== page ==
Canadian prices, as measured by the Consumer Price Index (CPI), rose 6.8 per cent on a year-over-year basis in November, a slight decrease from the 6.9 per cent rate in October. Despite rising food and shelter costs, falling gasoline and furniture prices softened the pressure on prices. Rising interest rates contributed to an increase in mortgage interest costs, which were up 14.5 per cent year-over-year as Canadians renewed or initiated higher-rate mortgages. Month-over-month, on a seasonally-adjusted basis, prices were up 0.4 per cent in November, down from 0.6 per cent in October. In BC, consumer prices rose 7.2 per cent year-over-year, down from 7.8 per cent last month. Average hourly wages grew 5.6 per cent year-over-year in November, indicating a decline in purchasing power.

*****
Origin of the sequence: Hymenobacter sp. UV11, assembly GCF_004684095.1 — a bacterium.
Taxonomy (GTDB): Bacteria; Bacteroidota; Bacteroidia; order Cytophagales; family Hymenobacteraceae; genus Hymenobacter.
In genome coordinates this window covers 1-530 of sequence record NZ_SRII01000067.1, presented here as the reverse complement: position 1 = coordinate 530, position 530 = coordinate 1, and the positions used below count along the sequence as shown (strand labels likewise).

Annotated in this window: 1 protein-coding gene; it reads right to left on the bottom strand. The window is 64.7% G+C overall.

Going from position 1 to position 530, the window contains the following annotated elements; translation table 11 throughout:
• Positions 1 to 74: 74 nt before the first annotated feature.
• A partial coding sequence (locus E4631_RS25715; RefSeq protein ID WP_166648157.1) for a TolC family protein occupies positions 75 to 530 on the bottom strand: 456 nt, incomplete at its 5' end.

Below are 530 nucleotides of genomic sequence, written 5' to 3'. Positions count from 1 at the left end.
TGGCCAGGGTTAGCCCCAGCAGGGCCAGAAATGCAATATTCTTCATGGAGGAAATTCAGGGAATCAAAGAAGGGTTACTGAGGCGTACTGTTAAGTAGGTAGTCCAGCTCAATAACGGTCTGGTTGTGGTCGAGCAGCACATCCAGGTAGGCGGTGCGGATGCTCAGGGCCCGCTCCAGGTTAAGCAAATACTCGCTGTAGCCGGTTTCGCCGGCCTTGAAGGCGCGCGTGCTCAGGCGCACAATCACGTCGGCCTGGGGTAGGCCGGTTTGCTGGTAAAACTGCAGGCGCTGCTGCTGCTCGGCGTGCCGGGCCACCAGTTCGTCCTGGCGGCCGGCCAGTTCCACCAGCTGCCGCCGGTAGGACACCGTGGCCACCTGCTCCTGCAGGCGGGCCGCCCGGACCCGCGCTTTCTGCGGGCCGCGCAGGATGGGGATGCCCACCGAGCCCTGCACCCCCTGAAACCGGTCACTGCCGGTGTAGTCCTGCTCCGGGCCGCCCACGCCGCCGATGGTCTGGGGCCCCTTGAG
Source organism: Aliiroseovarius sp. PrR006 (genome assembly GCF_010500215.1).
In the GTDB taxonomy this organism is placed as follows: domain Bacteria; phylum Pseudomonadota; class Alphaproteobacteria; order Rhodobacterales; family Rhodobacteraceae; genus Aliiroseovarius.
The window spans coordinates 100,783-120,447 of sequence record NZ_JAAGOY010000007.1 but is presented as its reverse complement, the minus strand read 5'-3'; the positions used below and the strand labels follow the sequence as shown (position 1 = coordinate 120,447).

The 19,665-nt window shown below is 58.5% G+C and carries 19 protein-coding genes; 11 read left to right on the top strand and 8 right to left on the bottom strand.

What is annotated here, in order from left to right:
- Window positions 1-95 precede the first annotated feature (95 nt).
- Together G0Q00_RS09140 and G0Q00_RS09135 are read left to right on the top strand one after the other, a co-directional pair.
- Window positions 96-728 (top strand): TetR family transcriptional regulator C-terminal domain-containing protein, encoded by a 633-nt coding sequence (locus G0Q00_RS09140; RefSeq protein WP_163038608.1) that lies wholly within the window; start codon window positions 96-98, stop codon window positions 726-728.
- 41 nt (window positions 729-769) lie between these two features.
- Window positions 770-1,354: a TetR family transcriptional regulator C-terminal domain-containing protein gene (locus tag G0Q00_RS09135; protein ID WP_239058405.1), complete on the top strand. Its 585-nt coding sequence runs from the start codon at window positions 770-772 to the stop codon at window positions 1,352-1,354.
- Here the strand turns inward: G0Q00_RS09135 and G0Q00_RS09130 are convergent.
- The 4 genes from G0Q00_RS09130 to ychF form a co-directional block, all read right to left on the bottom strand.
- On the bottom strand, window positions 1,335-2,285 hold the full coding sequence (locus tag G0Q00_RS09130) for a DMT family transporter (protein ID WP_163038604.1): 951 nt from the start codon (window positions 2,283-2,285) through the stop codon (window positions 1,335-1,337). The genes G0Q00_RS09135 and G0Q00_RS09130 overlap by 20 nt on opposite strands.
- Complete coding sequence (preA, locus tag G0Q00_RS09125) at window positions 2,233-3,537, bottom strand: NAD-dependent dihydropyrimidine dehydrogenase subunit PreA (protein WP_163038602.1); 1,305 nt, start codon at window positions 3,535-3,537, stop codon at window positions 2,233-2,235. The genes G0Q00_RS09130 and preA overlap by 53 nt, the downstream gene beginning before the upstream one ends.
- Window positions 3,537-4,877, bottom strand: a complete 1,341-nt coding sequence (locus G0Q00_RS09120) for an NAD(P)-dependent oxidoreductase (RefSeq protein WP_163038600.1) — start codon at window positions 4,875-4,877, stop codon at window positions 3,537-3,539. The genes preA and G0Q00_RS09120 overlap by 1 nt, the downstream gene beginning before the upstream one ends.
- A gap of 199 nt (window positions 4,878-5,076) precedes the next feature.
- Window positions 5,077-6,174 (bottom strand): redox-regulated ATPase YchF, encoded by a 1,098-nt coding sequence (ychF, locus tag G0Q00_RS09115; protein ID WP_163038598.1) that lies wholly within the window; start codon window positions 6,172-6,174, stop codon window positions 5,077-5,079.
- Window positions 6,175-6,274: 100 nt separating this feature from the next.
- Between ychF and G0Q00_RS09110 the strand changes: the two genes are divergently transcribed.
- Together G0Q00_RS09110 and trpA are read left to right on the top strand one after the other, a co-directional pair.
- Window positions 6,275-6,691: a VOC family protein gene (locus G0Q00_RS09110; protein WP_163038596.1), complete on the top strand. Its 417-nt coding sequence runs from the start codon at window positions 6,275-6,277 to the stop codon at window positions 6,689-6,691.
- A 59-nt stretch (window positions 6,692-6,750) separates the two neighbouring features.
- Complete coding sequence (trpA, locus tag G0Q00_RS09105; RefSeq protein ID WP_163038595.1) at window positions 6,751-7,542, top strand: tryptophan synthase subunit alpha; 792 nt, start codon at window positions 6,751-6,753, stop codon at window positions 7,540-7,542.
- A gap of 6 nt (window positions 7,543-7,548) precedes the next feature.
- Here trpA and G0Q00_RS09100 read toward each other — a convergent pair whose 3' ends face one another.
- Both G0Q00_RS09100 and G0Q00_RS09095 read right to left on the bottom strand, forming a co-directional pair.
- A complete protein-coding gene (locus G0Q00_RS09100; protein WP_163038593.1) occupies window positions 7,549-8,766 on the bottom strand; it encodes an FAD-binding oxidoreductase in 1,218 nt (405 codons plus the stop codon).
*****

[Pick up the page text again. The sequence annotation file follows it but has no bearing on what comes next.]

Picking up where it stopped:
November's CPI numbers were lower than October, but this was largely driven by volatile gasoline prices and base-year effects in furniture prices. Food and shelter costs continued to rise strongly in November and the Bank's preferred measures of core inflation, which strip out volatile components, ticked up in November. Overall, inflation remains well above the Bank of Canada's 2 per cent target and we will need to see more positive news in core inflation over the next several months before the Bank changes direction on interest rates.
For more information, please contact: Gino Pezzani.